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Virtual Schools to Be Increasingly Common After COVID-19

School districts across the country expect the demand for online learning options to remain above pre-pandemic levels. Some are launching new virtual schools or preparing to accommodate future enrollment.

by / March 24, 2021
California Virtual Academies are bracing for growth in the coming years as students' families increasingly look to virtual learning options following the pandemic.

While virtual learning and teaching have come with a plethora of challenges, some K-12 educators are more confident than ever about their remote capabilities after more than a year of virtual schooling during COVID-19 school closures. According to a February survey by the RAND Corporation American School District Panel, about 20 percent of schools now plan to establish and expand online courses for the handful of families who’ve welcomed the change of pace and flexibility of virtual learning.

Education officials from coast to coast say they’re bracing for an unprecedented increase in demand for online learning options in the years to come. And plans are underway to help meet that demand via the establishment of new virtual academies and the expansion of existing programs.

Jordan Virtual Academy Established in Utah

In Utah’s Jordan School District, officials are gearing up to offer the system’s newly established Jordan Virtual Learning Academy for students next fall. The new school, announced in December, is projected to serve at least 1,200 of the district’s current 3,000 virtual students through virtual core curriculum courses found elsewhere in the district, including math, reading and the sciences.

Principal Spencer Campbell said most of the new academy’s elementary students will attend virtual classes together in the morning, while others can choose to complete coursework asynchronously, meaning they can view lectures and finish coursework according to their schedules. Students can also choose to take a handful of hands-on art courses at in-person district campuses.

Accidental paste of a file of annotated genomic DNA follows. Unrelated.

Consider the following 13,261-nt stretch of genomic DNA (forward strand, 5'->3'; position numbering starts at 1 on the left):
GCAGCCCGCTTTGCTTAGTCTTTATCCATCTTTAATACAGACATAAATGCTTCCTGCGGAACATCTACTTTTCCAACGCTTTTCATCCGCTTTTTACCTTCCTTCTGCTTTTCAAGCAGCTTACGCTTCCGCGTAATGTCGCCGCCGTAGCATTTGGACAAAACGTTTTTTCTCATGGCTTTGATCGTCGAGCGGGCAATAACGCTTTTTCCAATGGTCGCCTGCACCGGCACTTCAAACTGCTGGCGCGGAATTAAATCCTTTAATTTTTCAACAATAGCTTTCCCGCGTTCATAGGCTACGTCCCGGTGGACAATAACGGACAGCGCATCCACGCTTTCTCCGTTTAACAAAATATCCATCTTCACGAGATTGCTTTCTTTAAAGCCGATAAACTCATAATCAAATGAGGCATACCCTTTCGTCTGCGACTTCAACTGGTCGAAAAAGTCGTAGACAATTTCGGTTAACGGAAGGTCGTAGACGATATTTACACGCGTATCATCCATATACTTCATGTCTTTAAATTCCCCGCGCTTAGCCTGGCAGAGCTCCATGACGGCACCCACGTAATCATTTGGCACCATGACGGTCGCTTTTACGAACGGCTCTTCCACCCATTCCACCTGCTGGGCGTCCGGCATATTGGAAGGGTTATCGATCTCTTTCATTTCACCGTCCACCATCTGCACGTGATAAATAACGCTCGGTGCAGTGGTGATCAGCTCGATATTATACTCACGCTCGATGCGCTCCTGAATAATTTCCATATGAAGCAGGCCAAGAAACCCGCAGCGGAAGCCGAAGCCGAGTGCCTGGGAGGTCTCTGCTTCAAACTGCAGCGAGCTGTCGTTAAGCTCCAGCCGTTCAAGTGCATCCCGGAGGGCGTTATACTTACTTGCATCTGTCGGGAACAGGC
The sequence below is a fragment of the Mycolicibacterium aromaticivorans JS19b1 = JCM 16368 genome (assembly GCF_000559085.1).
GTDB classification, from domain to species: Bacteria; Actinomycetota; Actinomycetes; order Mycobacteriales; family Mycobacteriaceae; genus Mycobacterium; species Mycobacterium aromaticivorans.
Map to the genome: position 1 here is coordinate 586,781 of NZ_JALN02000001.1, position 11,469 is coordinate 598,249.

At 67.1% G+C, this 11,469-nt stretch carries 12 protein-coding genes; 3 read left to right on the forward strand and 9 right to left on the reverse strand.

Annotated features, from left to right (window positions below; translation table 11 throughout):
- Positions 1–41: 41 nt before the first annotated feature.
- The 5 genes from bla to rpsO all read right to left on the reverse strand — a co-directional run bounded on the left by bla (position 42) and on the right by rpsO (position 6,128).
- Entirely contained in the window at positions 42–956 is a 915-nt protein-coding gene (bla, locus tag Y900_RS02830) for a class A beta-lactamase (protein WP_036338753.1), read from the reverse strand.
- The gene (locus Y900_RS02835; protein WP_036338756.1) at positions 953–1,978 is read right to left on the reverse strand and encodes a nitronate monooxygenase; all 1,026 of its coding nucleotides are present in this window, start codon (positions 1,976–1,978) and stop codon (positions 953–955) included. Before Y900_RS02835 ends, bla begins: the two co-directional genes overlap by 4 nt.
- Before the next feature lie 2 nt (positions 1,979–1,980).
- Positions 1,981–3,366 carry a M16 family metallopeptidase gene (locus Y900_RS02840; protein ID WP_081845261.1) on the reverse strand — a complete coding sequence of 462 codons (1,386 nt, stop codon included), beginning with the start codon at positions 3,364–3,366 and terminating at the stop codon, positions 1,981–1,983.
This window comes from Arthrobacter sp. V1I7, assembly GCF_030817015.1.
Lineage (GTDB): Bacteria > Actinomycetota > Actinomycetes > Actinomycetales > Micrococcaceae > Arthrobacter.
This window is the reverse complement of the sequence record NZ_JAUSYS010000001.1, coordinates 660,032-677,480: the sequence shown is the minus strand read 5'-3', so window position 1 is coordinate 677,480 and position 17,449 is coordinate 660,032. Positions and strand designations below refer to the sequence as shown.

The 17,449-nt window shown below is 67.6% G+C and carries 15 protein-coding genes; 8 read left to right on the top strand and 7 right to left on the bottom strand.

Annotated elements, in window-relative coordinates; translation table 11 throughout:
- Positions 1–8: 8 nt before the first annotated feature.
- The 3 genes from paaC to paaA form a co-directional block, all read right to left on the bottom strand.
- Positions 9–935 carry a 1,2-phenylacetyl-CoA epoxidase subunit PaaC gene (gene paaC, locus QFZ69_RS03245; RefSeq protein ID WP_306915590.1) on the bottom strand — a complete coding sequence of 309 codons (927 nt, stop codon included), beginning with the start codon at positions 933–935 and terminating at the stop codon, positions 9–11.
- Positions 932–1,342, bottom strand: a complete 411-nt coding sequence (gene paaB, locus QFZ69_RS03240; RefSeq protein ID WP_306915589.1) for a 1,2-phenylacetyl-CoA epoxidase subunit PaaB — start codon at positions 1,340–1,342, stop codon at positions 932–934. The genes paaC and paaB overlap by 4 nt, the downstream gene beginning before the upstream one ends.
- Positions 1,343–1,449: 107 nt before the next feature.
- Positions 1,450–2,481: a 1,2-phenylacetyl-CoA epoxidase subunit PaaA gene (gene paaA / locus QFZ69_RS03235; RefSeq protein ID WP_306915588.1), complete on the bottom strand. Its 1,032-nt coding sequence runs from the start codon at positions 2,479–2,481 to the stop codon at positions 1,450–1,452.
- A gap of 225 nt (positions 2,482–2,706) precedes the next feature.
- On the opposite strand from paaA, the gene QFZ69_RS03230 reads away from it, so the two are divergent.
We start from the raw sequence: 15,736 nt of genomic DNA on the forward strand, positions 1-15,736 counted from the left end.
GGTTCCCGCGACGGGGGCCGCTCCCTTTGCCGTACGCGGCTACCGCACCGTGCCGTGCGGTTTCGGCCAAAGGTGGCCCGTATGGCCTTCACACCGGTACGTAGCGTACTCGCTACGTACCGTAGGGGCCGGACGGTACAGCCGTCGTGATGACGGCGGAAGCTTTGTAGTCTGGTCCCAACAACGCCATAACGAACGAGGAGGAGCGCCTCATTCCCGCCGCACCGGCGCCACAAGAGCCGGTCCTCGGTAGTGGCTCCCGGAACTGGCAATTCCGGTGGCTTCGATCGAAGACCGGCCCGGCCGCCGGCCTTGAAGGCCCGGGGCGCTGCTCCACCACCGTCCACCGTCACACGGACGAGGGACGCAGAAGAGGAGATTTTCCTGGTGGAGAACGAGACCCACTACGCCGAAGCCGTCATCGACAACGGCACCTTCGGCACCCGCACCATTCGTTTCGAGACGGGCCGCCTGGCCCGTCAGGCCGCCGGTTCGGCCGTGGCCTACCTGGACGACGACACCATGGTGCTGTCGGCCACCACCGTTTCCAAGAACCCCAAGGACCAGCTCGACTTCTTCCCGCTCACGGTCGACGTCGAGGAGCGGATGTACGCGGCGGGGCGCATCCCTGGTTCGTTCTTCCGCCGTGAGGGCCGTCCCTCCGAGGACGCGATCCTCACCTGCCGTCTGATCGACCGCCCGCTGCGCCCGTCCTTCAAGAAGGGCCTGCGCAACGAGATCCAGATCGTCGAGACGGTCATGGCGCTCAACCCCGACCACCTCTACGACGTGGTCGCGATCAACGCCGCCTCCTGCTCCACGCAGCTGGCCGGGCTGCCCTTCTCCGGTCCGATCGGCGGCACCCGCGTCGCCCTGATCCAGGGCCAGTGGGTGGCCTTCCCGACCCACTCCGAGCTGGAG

“There’s a little more flexibility as you move up through the [grade] levels,” he noted.

Campbell, a former virtual learning trainer, said educators feel more prepared to teach virtual classes after nearly a year of facilitating remote learning. He noted that 40 to 50 teachers from within the district have already applied to work with the new academy, made up of Kings Peak High School, Kelsey Peak Virtual Middle School, and Rocky Peak Virtual Elementary School.

“We had a lot of interest. Some of our positions had five, six, seven applicants that were within the district,” he said. “We also hired special ed teachers as well to work with our special needs students.”

Since most of the school’s staff come from within Jordan, officials expect the academy to be a cost-effective solution funded mainly through the district. However, administrators had not determined the exact cost of the school as of Wednesday. Campbell explained that while Utah’s schools are funded according to enrollment, some students may elect to take a couple classes virtually and others in-person. Because of this, he said, administrators are still exploring funding mechanisms.

“If we’re talking any student taking an online course, it will probably be about 2,000, 2,200. A lot of those will come from the high school level just taking one or two classes,” he said. “Full-time students, I would imagine, will be about 800 or 1,000.”

Butterfield Canyon Elementary School fifth-grade instructor Kasey Chambers said educators and administrators in the district had been discussing a new virtual academy since before the pandemic put the need at the forefront and put teachers’ virtual capabilities to the test. Though many were initially reluctant about going virtual, Chambers said she’s now looking forward to being part of something new in Jordan next semester.

“The challenge is that nobody has done this before for the majority of the time. We were all kind of thrust into it and doing the best we can with our expertise. As the year has progressed, we’ve gotten pretty good at it,” she said. “When the school opens, we’re really going to up our game.”

CAVA Hires More Teachers to Meet Demand

California Virtual Academies (CAVA) recently hired over 100 teachers to help facilitate enrollment growth, which has reached its brim with more than 15,000 students during the 2020-21 school year. Over the course of the pandemic, the K-12 charter academy system has witnessed growth not seen since its founding nearly 20 years ago.